Staten Island OutLOUD’s friend Ted Lochwyn recalls the first time he read Harper Lee’s To Kill a Mockingbird. Ted was a young boy, and Scout was the first female hero he encountered in literature.
Here’s the link: http://youtu.be/ZPHvImTcLG4
This short video presents an overview of Staten Island OutLOUD’s work with people of all ages & backgrounds. It describes our variety of programs featuring poetry, prose, historic texts and other compelling works. Click on this link: http://youtu.be/fwJUddyiSyk (To view this video clip, you may have to sign in via your own YouTube account)
And here’s a quick DIY video of two Staten Island OutLOUD guests’ impromptu bilingual reading from The Mountain Poems of Meng Hao-jan, on a sunny afternoon. Click on this link: http://youtu.be/35co9RN36Fg (To view this video clip, you may have to sign in via your own YouTube account)
Staten Island OutLOUD is proud to host readings of poetry & prose by Native American writers, in honor of Native American Heritage Month. We’re always pleased to welcome diverse families & individuals to these events. During one such reading, a young Dad was so touched that he spontaneously sang to his kids and to all our guests. To hear his brief but exuberant song, click on this link: https://www.youtube.com/watch?v=OcPIByijMDU (In order to view this video clip, you may have to sign in via your own YouTube account)
Staten Island OutLOUD was proud to receive the 2009 Achievement In Arts & Humanities Award from the Council on the Arts & Humanities for Staten Island (now known as Staten Island Arts). Here’s a link to a short video that COAHSI and our friends at Time-Warner created for the awards gala: https://www.youtube.com/watch?v=8lURryAcPoI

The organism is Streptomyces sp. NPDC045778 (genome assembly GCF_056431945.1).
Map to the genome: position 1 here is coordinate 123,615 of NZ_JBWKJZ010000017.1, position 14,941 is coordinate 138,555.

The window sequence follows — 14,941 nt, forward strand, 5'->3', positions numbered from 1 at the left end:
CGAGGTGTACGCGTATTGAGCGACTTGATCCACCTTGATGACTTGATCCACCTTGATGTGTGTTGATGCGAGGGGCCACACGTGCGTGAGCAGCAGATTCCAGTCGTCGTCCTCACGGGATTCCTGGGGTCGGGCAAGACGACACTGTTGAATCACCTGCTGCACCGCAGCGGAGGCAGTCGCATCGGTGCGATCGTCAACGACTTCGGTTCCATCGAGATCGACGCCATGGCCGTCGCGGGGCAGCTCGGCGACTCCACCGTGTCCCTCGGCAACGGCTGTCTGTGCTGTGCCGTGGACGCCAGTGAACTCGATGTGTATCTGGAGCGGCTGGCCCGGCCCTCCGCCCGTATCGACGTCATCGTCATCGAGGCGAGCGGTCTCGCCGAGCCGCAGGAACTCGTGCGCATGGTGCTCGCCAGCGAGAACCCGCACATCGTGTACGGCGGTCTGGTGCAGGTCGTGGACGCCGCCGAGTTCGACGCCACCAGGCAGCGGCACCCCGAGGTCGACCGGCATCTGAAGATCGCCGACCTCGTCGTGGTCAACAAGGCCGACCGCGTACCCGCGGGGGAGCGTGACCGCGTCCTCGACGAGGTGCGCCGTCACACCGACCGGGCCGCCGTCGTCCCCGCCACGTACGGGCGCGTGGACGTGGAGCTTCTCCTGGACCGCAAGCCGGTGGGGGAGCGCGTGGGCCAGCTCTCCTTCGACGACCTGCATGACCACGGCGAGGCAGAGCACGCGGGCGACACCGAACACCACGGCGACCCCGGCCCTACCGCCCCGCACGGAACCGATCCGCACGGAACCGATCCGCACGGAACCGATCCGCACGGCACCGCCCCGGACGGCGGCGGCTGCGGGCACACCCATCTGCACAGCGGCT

By popular demand, Staten Island OutLOUD added some extra Big Read events in January & February 2014, to continue our series, Stories & Poems of Edgar Allan Poe. We celebrated Edgar’s Birthday at the beautiful newly-renovated Stapleton Branch Library, with Poe’s poetry, readings & music by Gary Moore, and hosted by OutLOUD’s Board member Doris Nielsen – with nearly 70 neighborhood kids & their parents, together with our special guests Jean Jamate & the fabulous staff at the Stapleton Branch. Some kids were so inspired by Poe’s poems & stories, that they improvised their own rhymes & tales, right on the spot (sometimes with a little help from Gary & Doris)!
Below is a photo collage, courtesy of the Stapleton Branch Library:
And that’s not all! NY1-TV reporter Patti Murphy stopped by to celebrate with us! Check out her feature video, in the link below:
S.I. Families Remember Ancestors Affected By Triangle Shirtwaist Fire – NY1.comFor the 100th anniversary of the Triangle Shirtwaist Fire, Staten Island S.I. Families Remember Ancestors Affected By Triangle Shirtwaist Fire – NY1.comOutLOUD hosted a reading of historic documents on the tragedy, together with songs and music (sung in Yiddish and in English). We met at Historic Richmond Town, just a few steps from the cemetery where a number of Triangle workers are buried. Some of our guests were family members of Triangle workers.